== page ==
CA Director of Public Health resigns

Dr. Sonia Angell, Director of California Department of Public Health, at a press conference in the state capitol following the first COVID-19 death in California on March 4, 2020. Angell has just announced that she is resigning from her post. Photo by Anne Wernikoff for CalMatters

Second top resignation in two months

The director of California’s public health department resigned late Sunday night, less than a week after state officials reported a tech glitch that resulted in an undercount of coronavirus cases and confusion about the scope of infections as the state’s death toll crossed 10,000.

Dr. Sonia Angell didn’t state a reason for her departure. She is the second high-ranking official to leave the department in two months, raising questions about how the state plans to handle a critical moment in the pandemic while addressing data snafus and communication problems.

  • Angell in an email to staff: “We have led with science and data, and with equity at the core of our intentions. As the first Latina in this role, I am very proud to have served this Department, Administration and our State, alongside all of you.”
  • Gov. Gavin Newsom: “I want to thank Dr. Angell for her service to the people of California during this unprecedented health crisis. … Her leadership was instrumental as California flattened the curve once and in setting us on a path to do so again.”

Dr. Mark Ghaly, the state’s health and human services secretary, said Friday that neither he nor Newsom knew about the backlogged tests until after a press conference at which the governor reported a steep decline in the state’s seven-day positivity rate, likely due in part to the undercount. But the state Department of Public Health had warned local health departments about the data problems as early as July 31, three days before Newsom’s press conference.

  • Ghaly: “We are doing a complete look into how that communication could have been better and where it went wrong. … The governor has directed a full investigation of what happened, and we will hold people accountable.”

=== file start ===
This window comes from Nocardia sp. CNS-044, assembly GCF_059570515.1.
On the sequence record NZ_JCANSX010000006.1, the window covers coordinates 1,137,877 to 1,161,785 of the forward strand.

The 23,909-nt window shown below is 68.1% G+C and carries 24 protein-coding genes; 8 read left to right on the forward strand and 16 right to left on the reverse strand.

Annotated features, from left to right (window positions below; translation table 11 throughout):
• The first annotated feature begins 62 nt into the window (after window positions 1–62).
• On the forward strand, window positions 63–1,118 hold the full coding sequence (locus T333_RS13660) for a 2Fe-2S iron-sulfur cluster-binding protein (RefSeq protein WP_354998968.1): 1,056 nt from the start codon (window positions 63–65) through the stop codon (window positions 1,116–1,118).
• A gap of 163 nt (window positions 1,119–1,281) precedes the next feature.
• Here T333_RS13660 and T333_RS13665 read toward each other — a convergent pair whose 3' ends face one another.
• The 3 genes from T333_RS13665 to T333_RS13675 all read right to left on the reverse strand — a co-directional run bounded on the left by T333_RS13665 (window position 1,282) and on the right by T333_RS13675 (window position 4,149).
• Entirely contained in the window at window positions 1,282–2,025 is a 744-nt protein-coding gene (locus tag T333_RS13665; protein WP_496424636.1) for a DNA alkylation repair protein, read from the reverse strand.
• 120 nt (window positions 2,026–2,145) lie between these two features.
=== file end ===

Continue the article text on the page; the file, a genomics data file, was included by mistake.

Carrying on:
The backlog of a quarter-million lab records was caused by technical changes made after a server crashed and by the state’s failure to renew a certificate required to receive data from Quest Diagnostics, a commercial lab used by coronavirus testing sites across California, Ghaly said. As a result, California did not receive Quest data from July 31 to Aug. 4.

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The coronavirus bottom line: As of 9 p.m. Sunday night, California had 554,160 confirmed coronavirus cases and 10,293 deaths from the virus, according to a CalMatters tracker.


Other stories you should know

1. How losing federal benefits affected Californians

Jessica Gallup and daughter Sunny at their apartment in South San Francisco on August 6. Photo by Anne Wernikoff for CalMatters

With California’s eviction moratorium potentially expiring this week and federal weekly unemployment benefits of $600 expiring last month, millions of Californians are scrambling to stave off a fast-approaching financial cliff by liquidating 401(k)s and starting side hustles, CalMatters’ Jackie Botts reports. Jessica Gallup, 37, said she called the state unemployment department over 3,600 times to resolve her claim while caring for her five-month-old daughter and selling homemade candy out of her South San Francisco apartment.

  • Gallup: “Without the $600, I can’t even pay my rent. I get $450. That comes out to $10 an hour. There’s nowhere in California where minimum wage is $10 an hour.”